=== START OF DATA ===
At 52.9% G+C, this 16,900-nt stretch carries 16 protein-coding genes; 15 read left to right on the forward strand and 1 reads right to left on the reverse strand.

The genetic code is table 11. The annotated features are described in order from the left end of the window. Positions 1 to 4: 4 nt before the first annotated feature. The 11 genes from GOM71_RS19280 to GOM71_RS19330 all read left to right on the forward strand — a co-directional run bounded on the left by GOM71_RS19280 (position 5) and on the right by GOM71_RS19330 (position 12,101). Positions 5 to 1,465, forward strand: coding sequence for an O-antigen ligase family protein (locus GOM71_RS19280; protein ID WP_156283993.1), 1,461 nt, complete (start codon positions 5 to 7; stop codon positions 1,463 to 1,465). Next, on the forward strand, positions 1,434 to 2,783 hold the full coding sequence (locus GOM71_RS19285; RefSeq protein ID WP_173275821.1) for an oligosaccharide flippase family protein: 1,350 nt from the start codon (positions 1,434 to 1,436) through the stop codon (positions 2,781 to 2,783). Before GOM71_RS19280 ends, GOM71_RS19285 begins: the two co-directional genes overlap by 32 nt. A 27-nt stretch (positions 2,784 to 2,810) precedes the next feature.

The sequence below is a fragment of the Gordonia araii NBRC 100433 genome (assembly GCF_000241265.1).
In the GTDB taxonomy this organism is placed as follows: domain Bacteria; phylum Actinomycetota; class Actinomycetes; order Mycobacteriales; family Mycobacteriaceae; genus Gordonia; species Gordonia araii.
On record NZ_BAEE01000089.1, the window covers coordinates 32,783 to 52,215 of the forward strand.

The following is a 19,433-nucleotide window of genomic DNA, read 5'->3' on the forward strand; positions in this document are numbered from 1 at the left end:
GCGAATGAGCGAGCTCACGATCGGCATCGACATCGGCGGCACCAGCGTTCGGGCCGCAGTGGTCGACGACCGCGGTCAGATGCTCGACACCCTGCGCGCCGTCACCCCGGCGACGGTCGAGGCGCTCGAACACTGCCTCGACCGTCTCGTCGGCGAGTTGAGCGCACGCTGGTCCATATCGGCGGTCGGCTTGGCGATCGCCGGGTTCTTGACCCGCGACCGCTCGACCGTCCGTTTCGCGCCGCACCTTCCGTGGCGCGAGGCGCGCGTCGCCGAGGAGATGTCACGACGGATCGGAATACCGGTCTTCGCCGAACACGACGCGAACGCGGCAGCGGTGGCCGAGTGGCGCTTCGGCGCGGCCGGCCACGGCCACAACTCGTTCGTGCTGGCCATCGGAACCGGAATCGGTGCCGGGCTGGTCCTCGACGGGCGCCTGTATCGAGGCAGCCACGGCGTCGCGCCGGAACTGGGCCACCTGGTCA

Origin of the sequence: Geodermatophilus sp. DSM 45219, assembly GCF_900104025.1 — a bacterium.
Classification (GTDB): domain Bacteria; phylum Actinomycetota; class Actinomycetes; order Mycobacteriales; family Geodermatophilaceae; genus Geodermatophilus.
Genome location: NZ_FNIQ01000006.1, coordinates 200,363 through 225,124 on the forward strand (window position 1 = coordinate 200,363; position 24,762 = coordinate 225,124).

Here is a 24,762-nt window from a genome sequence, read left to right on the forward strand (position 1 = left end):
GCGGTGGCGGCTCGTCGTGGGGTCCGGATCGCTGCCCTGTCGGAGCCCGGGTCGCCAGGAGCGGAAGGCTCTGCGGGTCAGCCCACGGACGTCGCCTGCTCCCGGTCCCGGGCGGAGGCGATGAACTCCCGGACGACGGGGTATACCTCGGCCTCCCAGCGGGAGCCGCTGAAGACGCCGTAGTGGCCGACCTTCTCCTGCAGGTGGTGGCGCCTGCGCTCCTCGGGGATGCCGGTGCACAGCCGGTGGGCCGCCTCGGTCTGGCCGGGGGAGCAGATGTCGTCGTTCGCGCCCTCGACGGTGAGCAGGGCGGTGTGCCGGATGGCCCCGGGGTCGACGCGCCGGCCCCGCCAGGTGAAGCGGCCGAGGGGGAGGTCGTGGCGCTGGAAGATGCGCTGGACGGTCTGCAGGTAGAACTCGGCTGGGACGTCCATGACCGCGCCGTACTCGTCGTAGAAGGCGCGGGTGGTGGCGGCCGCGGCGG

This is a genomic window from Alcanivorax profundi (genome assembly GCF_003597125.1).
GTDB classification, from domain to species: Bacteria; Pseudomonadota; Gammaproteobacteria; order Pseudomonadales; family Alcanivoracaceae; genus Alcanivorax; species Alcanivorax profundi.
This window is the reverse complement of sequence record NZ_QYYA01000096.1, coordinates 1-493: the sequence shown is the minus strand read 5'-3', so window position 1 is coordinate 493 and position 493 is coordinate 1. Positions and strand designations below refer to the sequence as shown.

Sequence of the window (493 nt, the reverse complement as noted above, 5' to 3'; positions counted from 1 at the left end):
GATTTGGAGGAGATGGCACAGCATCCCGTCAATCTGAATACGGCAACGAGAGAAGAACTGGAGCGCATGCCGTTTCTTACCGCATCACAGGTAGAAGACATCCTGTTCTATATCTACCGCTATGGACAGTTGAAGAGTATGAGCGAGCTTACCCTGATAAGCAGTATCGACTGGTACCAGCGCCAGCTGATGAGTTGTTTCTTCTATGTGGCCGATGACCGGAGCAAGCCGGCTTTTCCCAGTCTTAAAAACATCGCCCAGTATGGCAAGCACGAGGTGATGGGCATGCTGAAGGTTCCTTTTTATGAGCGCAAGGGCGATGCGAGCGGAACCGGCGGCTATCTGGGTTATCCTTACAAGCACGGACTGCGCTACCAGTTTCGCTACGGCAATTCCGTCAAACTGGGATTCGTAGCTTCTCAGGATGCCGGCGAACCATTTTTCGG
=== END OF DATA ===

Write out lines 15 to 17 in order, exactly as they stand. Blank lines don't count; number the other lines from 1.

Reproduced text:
This window is the reverse complement of sequence record NZ_QYYA01000096.1, coordinates 1-493: the sequence shown is the minus strand read 5'-3', so window position 1 is coordinate 493 and position 493 is coordinate 1. Positions and strand designations below refer to the sequence as shown.

Sequence of the window (493 nt, the reverse complement as noted above, 5' to 3'; positions counted from 1 at the left end):
GATTTGGAGGAGATGGCACAGCATCCCGTCAATCTGAATACGGCAACGAGAGAAGAACTGGAGCGCATGCCGTTTCTTACCGCATCACAGGTAGAAGACATCCTGTTCTATATCTACCGCTATGGACAGTTGAAGAGTATGAGCGAGCTTACCCTGATAAGCAGTATCGACTGGTACCAGCGCCAGCTGATGAGTTGTTTCTTCTATGTGGCCGATGACCGGAGCAAGCCGGCTTTTCCCAGTCTTAAAAACATCGCCCAGTATGGCAAGCACGAGGTGATGGGCATGCTGAAGGTTCCTTTTTATGAGCGCAAGGGCGATGCGAGCGGAACCGGCGGCTATCTGGGTTATCCTTACAAGCACGGACTGCGCTACCAGTTTCGCTACGGCAATTCCGTCAAACTGGGATTCGTAGCTTCTCAGGATGCCGGCGAACCATTTTTCGG